There is a 'popular' account of the Franklin expedition incl. rediscovery of
bodies. 'Frozen in Time - the fate of the Franklin Expedition' by Owen
Beattie and John Geiger. Grafton Books 1989.
From our memory of it scurvy was not a major factor in the exhumed bodies as
they died relatively early in the expedition. The affects of lead
poisoning - from solder on food cans as well as other sources (water pipes,
pewter vessels) - compounded those of starvation and scurvy for the rest of
Scurvy did prove a killer for the crews of British whalers the Dee, the
Grenville Bay, the Advice, the Norfolk and the Thomas which were icebound in
the Arctic over the winter of 1836-7. See 'The Ice-Bound Whalers' ed. James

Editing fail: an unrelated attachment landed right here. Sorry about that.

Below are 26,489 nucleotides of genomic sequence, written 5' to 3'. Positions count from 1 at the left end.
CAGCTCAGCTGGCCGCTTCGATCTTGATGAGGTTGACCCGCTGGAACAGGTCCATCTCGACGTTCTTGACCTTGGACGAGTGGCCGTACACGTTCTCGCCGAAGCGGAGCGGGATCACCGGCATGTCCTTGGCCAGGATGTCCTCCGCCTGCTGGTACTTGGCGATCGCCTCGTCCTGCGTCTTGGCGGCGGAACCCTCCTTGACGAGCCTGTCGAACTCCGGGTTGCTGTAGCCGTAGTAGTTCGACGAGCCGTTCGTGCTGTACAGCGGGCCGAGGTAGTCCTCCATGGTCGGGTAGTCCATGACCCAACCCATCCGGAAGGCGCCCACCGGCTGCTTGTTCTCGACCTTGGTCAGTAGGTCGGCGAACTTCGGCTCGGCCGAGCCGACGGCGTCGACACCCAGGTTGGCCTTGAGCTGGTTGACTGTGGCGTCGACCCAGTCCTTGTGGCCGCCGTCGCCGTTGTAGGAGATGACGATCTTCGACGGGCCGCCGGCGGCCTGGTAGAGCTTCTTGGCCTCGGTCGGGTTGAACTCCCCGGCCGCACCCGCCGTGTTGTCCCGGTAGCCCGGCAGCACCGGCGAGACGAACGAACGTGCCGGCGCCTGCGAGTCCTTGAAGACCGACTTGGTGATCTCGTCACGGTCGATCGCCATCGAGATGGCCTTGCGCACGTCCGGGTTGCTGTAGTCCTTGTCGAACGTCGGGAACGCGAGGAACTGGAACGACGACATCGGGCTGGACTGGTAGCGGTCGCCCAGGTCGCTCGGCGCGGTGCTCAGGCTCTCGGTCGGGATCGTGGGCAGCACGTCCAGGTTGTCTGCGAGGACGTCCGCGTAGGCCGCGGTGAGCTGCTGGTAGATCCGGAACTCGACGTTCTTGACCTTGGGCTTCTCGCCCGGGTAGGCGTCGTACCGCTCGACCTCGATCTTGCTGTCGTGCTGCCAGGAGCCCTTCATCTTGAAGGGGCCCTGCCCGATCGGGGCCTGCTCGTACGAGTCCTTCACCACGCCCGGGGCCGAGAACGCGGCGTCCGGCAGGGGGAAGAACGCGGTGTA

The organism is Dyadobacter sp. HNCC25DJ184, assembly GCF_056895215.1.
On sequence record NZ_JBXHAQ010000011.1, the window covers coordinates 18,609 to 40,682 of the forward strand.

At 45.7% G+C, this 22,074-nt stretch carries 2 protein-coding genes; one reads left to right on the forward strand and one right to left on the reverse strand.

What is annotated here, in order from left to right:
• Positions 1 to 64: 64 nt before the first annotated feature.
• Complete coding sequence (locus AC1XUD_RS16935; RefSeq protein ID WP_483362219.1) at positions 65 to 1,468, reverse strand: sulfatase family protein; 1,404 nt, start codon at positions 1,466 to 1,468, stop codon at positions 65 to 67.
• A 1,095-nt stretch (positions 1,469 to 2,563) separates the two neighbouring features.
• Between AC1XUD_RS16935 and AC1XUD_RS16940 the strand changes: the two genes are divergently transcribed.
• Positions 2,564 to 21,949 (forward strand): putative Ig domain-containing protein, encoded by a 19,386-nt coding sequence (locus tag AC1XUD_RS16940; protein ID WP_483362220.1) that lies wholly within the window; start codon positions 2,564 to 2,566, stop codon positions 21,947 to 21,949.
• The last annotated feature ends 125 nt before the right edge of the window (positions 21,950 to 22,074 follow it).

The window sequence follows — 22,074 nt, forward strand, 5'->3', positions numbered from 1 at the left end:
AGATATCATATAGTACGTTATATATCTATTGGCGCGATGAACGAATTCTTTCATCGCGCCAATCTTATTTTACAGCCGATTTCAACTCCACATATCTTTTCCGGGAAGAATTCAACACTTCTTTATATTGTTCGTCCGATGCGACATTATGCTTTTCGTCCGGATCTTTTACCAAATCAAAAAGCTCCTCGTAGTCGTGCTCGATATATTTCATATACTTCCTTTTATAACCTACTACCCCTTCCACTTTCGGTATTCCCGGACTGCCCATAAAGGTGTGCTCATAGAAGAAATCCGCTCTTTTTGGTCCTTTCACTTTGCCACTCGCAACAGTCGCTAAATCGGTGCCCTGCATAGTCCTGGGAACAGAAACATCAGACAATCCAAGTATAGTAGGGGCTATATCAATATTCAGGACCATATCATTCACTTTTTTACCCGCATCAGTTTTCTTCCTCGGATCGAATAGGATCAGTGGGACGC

Troup (The Orkney Press 1987) - reprinted diaries of men on the Dee and
Lets hear more on the archaeology of Arctic exploration!
Jenny and John
From: Chris Cumberpatch <[log in to unmask]>
To: [log in to unmask] <[log in to unmask]>
Date: 12 April 2002 11:44
Subject: Re: forensic case to study
>Re: Franklin Expedition
> Weren't these the bodies that proved to contain very high amounts of
>lead, derived from the solder used to seal tins containing food? I
>the story (including pictures) being featured in one of the Sunday
>newspapers, although I have no further details.